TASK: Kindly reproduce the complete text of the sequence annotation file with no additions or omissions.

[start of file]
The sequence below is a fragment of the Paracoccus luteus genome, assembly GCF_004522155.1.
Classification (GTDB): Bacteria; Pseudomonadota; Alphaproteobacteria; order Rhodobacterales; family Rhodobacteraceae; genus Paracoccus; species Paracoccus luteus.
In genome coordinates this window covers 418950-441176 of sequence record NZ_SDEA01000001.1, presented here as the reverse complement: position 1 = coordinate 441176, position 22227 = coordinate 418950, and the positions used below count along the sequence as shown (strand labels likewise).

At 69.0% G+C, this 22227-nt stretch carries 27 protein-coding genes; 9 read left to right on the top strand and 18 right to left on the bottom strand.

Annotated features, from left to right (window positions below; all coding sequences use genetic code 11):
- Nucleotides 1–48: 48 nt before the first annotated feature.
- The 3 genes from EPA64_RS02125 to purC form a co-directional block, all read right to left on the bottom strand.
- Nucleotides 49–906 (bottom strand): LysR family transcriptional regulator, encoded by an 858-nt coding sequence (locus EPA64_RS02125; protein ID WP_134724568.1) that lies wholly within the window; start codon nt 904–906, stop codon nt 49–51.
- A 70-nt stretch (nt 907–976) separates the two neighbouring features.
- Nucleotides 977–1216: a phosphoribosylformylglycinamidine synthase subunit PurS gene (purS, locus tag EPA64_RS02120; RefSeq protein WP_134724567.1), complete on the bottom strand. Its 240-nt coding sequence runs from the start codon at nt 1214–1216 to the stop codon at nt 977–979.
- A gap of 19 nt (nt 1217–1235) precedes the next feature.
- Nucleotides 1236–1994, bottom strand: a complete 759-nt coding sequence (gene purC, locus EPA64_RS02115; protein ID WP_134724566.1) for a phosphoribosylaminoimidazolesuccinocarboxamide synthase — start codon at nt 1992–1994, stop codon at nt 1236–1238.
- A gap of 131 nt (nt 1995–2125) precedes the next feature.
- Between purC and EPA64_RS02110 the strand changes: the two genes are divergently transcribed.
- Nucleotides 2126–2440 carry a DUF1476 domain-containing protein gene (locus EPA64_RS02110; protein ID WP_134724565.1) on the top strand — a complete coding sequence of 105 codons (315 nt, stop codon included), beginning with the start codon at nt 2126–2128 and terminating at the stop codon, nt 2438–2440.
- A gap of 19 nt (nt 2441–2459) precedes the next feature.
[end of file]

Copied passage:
The sequence below is a fragment of the Paracoccus luteus genome, assembly GCF_004522155.1.
Classification (GTDB): Bacteria; Pseudomonadota; Alphaproteobacteria; order Rhodobacterales; family Rhodobacteraceae; genus Paracoccus; species Paracoccus luteus.
In genome coordinates this window covers 418950-441176 of sequence record NZ_SDEA01000001.1, presented here as the reverse complement: position 1 = coordinate 441176, position 22227 = coordinate 418950, and the positions used below count along the sequence as shown (strand labels likewise).

At 69.0% G+C, this 22227-nt stretch carries 27 protein-coding genes; 9 read left to right on the top strand and 18 right to left on the bottom strand.

Annotated features, from left to right (window positions below; all coding sequences use genetic code 11):
- Nucleotides 1–48: 48 nt before the first annotated feature.
- The 3 genes from EPA64_RS02125 to purC form a co-directional block, all read right to left on the bottom strand.
- Nucleotides 49–906 (bottom strand): LysR family transcriptional regulator, encoded by an 858-nt coding sequence (locus EPA64_RS02125; protein ID WP_134724568.1) that lies wholly within the window; start codon nt 904–906, stop codon nt 49–51.
- A 70-nt stretch (nt 907–976) separates the two neighbouring features.
- Nucleotides 977–1216: a phosphoribosylformylglycinamidine synthase subunit PurS gene (purS, locus tag EPA64_RS02120; RefSeq protein WP_134724567.1), complete on the bottom strand. Its 240-nt coding sequence runs from the start codon at nt 1214–1216 to the stop codon at nt 977–979.
- A gap of 19 nt (nt 1217–1235) precedes the next feature.
- Nucleotides 1236–1994, bottom strand: a complete 759-nt coding sequence (gene purC, locus EPA64_RS02115; protein ID WP_134724566.1) for a phosphoribosylaminoimidazolesuccinocarboxamide synthase — start codon at nt 1992–1994, stop codon at nt 1236–1238.
- A gap of 131 nt (nt 1995–2125) precedes the next feature.
- Between purC and EPA64_RS02110 the strand changes: the two genes are divergently transcribed.
- Nucleotides 2126–2440 carry a DUF1476 domain-containing protein gene (locus EPA64_RS02110; protein ID WP_134724565.1) on the top strand — a complete coding sequence of 105 codons (315 nt, stop codon included), beginning with the start codon at nt 2126–2128 and terminating at the stop codon, nt 2438–2440.
- A gap of 19 nt (nt 2441–2459) precedes the next feature.